But it was also Anne who once told me (in all seriousness) that there was no way that anyone "Asian" would ever be given the chance to direct a big-budget (or even a small-budget) Hollywood film.

Yet there she is, stating that Ang Lee will be the winner, as if she never made such a statement (in 1980).

How quickly they forget.

Monday, February 20, 2006

Brief notes on Monday, Feb. 20

In The New Republic online, Lee Siegel explains that the "drama" of the Olympics is that there is no real drama. For example: Siegel dismisses the obvious racial tensions (the fact that Chad Hedrick seemed to think that Shani Davis, the only black speed skater, "owed" him something) as nothing. Obviously, Lee Siegel isn't black, and doesn't know what it feels like to have white people assume their superiority and their prerogative. In The New York Times SportsSunday section, Harvey Araton has an editorial piece in which he tries to "place" the recent problems with the American men's speed skating "team". Basically, Araton's analysis is that Hedrick is a white guy who wanted to win five gold medals, so that he could match other white Americans who've also won five gold medals. But in the Winter Olympics, how many black Americans have ever won a gold medal? So what Shani Davis did was historic, and he didn't lose his focus, and he won his gold medal. And if that meant that he had to concentrate on his particular race, the 1,000 meter speedskating. Davis wasn't going to risk anything by doing the relay the day before.

Because of his dedication to his sport, to the particular race he was going to run, and his need to maintain his focus, he was seen as a "traitor" because he didn't bend to the whim of Chad Hedrick. (Shani Davis has admitted that he was inundated with hate e.mails, most of which used the "n" word, because he dared to defy his "betters".)

This fact, that the Winter Olympics are so fraught with racism and classism, is the true story of these games. It truly is the George W. Bush Olympics: on the one hand, you have a number of dedicated (poor or nonwhite) athletes (such as: Joey Cheek, Shani Davis, Apolo Ohno, Toby Dawson) who have won medals. And then you have the frat-boy white guys, who seem to think that they're owed something, simply because they showed up. Even after they've lost, their arrogance is breathtaking!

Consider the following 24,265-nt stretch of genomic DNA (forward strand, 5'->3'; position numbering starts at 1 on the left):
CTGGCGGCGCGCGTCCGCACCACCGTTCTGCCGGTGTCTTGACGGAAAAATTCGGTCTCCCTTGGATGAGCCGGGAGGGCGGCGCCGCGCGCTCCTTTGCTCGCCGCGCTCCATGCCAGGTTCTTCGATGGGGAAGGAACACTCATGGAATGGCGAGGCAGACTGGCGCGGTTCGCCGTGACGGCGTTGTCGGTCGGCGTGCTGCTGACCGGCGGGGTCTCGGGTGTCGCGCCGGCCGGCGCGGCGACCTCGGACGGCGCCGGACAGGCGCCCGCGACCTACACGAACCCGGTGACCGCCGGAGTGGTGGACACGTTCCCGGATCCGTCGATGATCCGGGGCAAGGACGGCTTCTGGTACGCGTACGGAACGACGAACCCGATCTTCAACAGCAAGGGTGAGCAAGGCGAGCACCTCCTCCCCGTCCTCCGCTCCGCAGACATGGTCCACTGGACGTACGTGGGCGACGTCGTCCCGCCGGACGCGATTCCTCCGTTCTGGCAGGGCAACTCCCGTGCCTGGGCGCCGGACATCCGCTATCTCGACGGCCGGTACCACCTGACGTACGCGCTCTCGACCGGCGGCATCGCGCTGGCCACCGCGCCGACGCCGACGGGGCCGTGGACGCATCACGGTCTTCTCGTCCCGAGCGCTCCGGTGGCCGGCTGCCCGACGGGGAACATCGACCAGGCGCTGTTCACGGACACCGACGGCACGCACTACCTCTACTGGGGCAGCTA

(One of the most touching things i read was the blog on the NBC Olympic site by Yuki Ohno, Apolo Ohno's father. Just before Shani Davis's Speedskating 1,000 meter run, Yuki Ohno writes to Cherie Davis, Shani's mother, that they are both there with their sons, they are single parents who have struggled to see their sons win, and yet people still say rude things. And after Shani's victory, Yuki Ohno congratulates Shani, but also Cherie, for all the sacrifices, and for understanding what her son needed to do. Of course, that same say, Apolo Ohno won the bronze medal in the short-track 1,000 meter speedskate.)

Of course, times change: when Kristi Yamaguchi was coming through the ranks, the commentary was often so rude! Peggy Fleming, in particular, at one point (my father remarked on it while we were watching) made a point about the fact that Yamaguchi just didn't have the clean "line" that American skaters should have. Now, Michelle Kwan is an obvious "star", but that's because Kristi Yamaguchi had to put up with so much crap! (After she won her medals, Kristi Yamaguchi got nada endorsements. Nobody wanted to be associated with a "Japanese" medalist.) Bode Miller gets endorsements, and Chad Hedrick gets endorsements....

But some black guy from Chicago? No way.

Since Joey Cheek is from Greensboro, i asked my friend Diane who is there now what the scuttlebutt, and Diane said that there's been a lot of stories about him locally. He's from a working class family that was too poor to send him to a private or "charter" school, so he had to go to the local public schools, which are mostly black. (That's why he's the only skater aside from Apolo Ohno who is friends with Shani Davis.) In the Times today, there was an article by Karen Crouse about Joey Cheek, how he applied to Harvard law school, but was rejected. Though his test scores are good, his grades are erratic, because he has been homeschooled for much of the time, so that he could concentrate on his training. And (of course) he has donated the "bonus" he got from the US Olympic Committee to the Toronto-based Right to Play, a charity run by Johann Olav Koss (described as "the four-time speedskating gold medalist from Norway").

So the point isn't to just accept the (biased) coverage from NBC and its affiliates, there should be some investigative reporting, because the story of these Winter Olympics centers on the distinctions that have been made, and the virtual blackout on press coverage for those Olympians who don't conform. It's like Fox News, even the NBC affiliates: "unbiased" if you happen to be a rightwing fanatic like Bill O'Reilly or Tucker Carlson.

I was sorry that Johnny Weir wasn't able to win a medal, but he didn't whine about it, he knew he didn't skate as well as he could have, and hopefully he'll do better in the future. Of course, there's all this pressure being put on him to come out, but he seems to be ok with doing things at his own speed. But his costumes! That boy is the kind who gives figure skating the name it has.